I do, however, own a black cat, so hopefully that is not canceling out the luck of the 8s. 😉

  10. Posted by kthnxybe

    Trying again because of link fail. I hit post too soon anyway. I meant to say I really have always wanted a kitchen like a high school laboratory, hehe.

  11. Posted by curmudgeon

    It’s nice enough looking, but REMOVING kitchen storage? Crazy. And having to bend down to get anything in the kitchen? Crazier. Not a kitchen designed for cooks, clearly.

  12. Posted by sfrenegade

    There are also Chinese restaurants with 8s in the title. Three 8s is even better. I remember a dim sum place in Manhattan called Triple 8, that I believe was on 88 E. Broadway. There’s also an 888 dim sum place in the San Gabriel Valley, if I remember correctly.
    Different cultures have different customs on this. Some people write gift checks for $51 or $101 instead of $50 or 100.
    Check out the next elevator you ride in a taller building, and see if you don’t go from 12 to 14. I once lived in a building that did an admirable job of masking the fact that it didn’t have a 13th floor by the arrangement of the elevator buttons.

  13. Posted by Footie

    I recall when “444 Market Street” was purchased by an asian company and they went so far as to move the main entrance and rebrand it “One Front Street” because triple 4 was unlucky. The poor unlucky tenants changing all their stationary, websites, marketing etc.!

  14. Posted by A.T.

    The building where our Hong Kong office is has no floor 4, 13, 14, 24, 34, or 40-49. I’m betting they get a lot higher rent for floors 8, 18, etc., although I’m just guessing on that latter point. Crazy superstitious.

  15. Posted by shza

    8888888888888884888888888
    Lucky or unlucky?

  16. Posted by Austin

    In case people weren’t aware, the word for ‘8’ in Chinese rhymes with the word for ‘fortune.’ So if you ever see a vanity license plate with some variation of ‘168,’ it is meant to recall a phrase through rhyme that means something akin to “fortune along the road.”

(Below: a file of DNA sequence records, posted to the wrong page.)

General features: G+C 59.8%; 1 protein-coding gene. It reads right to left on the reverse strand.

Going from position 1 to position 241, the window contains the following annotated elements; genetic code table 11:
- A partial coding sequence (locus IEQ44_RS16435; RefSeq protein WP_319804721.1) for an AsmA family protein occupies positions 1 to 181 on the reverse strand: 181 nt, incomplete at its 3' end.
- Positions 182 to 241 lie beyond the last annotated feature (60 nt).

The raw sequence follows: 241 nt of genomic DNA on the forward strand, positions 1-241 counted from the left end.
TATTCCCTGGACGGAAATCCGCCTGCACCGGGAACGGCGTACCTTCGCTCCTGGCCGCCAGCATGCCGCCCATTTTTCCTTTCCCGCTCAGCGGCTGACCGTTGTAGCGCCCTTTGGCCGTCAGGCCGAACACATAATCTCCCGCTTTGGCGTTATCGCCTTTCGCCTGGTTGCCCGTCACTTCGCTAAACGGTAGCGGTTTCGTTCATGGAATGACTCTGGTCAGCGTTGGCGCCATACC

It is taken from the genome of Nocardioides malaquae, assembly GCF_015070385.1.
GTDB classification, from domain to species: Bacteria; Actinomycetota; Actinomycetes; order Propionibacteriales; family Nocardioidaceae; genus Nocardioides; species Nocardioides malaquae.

The fascination with 8 is not racist, just an actual superstition. Now, 4, on the other hand, is completely unlucky, as it sounds very similar (more so than ‘8’ and ‘fortune’) to the word for death, only varying by an inflection.
    There, your linguistics lesson for the day. =)

  17. Posted by ok

    if this sells at or near this price the market is back big time…and perhaps one 8 is enough.

  18. Posted by tipster

    When did one $5M home become representative of “the market”?

  19. Posted by TripleB

    This is not a great location – Bay is a constant traffic street. Can’t imagine living here, 8 or no 8.

  20. Posted by hangemhi

    isn’t this still an apple? i don’t care how much you spend on your remodel – if the end result is that most buyers don’t see a value difference, than it is an apple. a big waste of money for the seller – but an apple for market statistics.

  21. Posted by joh

    8 is not only lucky, it symbolizes wealth. And I was always told that ‘168’ symbolized ‘road to riches,’ rather than ‘fortune along the road.’
    Speaking of floor numbers, I don’t ever recall seeing a 4th floor in HK, though I have seen 13th floors in many buildings.
    In Vancouver, many of the older high-rises (early 90s and older) skip floor 13, but include floor 4, just like in the US. But the newer buildings lack both.

  22. Posted by The Milkshake of Despair

    Note that SF has Funston in place of 13th Ave. and Division where 13th street would go.
    One wonders whether the Superstition Gods are really fooled by skipping floor numbers. In a building without 4th of 13th floors are the people who live on the “5th” (really the 4th) and “15th” still unlucky?

  23. Posted by [anon.ed]

    There’s a section that’s 13th street, actually.

  24. Posted by sfrenegade

    There is a part of 13th Street that exists. I think between Mission and either Folsom or Harrison. There’s also a 13th Street on Treasure Island.

  25. Posted by The Milkshake of Despair

    You guys are right, two blocks of 13th St. between Mission and Folsom. Interesting about the 13th on TI. I guess the Navy can’t afford superstition.

  26. Posted by d trump

    Is 844 Bay under priced? 844 and 850 Bay Street were projects of the same developer. 844 was purchased in 2008 and extensively upgraded. The kitchen was completely redone, as were all of the bathrooms. All of the lighting was upgraded including a Lutron system. A wine cellar, steam room and extensive shelving have been installed. The outdoor space was designed by one of the city’s top landscape architects. Apples? Well I guess it’s still 844. By the way 850 just closed for $5,300,000.

  27. Posted by SocketSite

    The listing for 844 Bay Street has been withdrawn from the MLS without a reported sale.

  28. Posted by SocketSite

    844 Bay Street has been listed once again asking $4,800,000 with an official one day on the market.